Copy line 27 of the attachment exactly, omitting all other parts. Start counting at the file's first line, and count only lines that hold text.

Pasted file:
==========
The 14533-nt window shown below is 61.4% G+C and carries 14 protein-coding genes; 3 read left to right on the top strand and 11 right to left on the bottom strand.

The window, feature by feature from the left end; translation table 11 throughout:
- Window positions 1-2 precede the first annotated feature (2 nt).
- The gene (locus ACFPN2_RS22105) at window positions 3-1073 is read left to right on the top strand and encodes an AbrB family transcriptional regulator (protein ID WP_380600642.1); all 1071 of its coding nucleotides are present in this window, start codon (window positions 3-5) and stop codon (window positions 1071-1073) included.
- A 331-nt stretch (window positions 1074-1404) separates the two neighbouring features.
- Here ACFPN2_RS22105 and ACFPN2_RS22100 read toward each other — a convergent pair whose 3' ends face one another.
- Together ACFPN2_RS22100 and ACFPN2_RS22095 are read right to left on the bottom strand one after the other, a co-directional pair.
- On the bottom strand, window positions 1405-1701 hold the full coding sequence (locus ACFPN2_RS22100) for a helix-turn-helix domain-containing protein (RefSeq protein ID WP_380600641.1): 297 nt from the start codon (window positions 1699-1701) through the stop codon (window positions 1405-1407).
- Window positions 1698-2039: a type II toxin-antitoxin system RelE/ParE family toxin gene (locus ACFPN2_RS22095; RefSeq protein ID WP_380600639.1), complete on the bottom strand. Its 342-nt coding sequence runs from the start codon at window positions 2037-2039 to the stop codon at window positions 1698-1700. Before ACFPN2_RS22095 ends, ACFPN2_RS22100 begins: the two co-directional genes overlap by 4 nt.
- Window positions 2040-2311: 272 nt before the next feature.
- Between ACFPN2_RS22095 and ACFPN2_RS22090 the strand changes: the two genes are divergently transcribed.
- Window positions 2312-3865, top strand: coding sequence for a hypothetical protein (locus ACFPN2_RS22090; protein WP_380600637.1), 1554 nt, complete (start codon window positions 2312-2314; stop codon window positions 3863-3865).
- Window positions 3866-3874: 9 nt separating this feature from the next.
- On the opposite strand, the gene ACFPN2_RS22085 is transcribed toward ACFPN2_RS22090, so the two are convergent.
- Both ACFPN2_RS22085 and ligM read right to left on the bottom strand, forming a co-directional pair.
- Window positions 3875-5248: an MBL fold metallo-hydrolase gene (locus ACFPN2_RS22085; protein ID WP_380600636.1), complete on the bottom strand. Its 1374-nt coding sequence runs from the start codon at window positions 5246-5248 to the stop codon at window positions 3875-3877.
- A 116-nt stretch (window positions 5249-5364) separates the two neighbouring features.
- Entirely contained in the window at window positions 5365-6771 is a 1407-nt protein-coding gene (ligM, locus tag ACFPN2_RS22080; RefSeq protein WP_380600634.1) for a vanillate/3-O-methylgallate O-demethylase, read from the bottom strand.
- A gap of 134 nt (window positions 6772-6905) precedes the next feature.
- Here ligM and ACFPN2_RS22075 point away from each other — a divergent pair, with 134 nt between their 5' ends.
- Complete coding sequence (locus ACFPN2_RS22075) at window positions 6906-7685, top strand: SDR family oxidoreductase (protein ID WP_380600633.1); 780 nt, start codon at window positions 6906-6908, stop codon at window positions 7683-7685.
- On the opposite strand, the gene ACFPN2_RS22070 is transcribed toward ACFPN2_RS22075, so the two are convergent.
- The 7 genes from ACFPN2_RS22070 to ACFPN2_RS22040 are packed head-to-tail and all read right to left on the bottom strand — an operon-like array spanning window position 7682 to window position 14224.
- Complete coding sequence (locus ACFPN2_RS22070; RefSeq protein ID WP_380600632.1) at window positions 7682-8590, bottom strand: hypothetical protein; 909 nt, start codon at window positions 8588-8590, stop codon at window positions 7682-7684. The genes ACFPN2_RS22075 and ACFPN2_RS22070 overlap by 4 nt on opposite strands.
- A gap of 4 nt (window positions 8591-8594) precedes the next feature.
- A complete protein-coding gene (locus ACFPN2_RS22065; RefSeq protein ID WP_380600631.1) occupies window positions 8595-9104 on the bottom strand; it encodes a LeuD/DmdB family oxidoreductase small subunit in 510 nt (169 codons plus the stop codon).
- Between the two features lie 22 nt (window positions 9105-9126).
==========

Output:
- Between the two features lie 22 nt (window positions 9105-9126).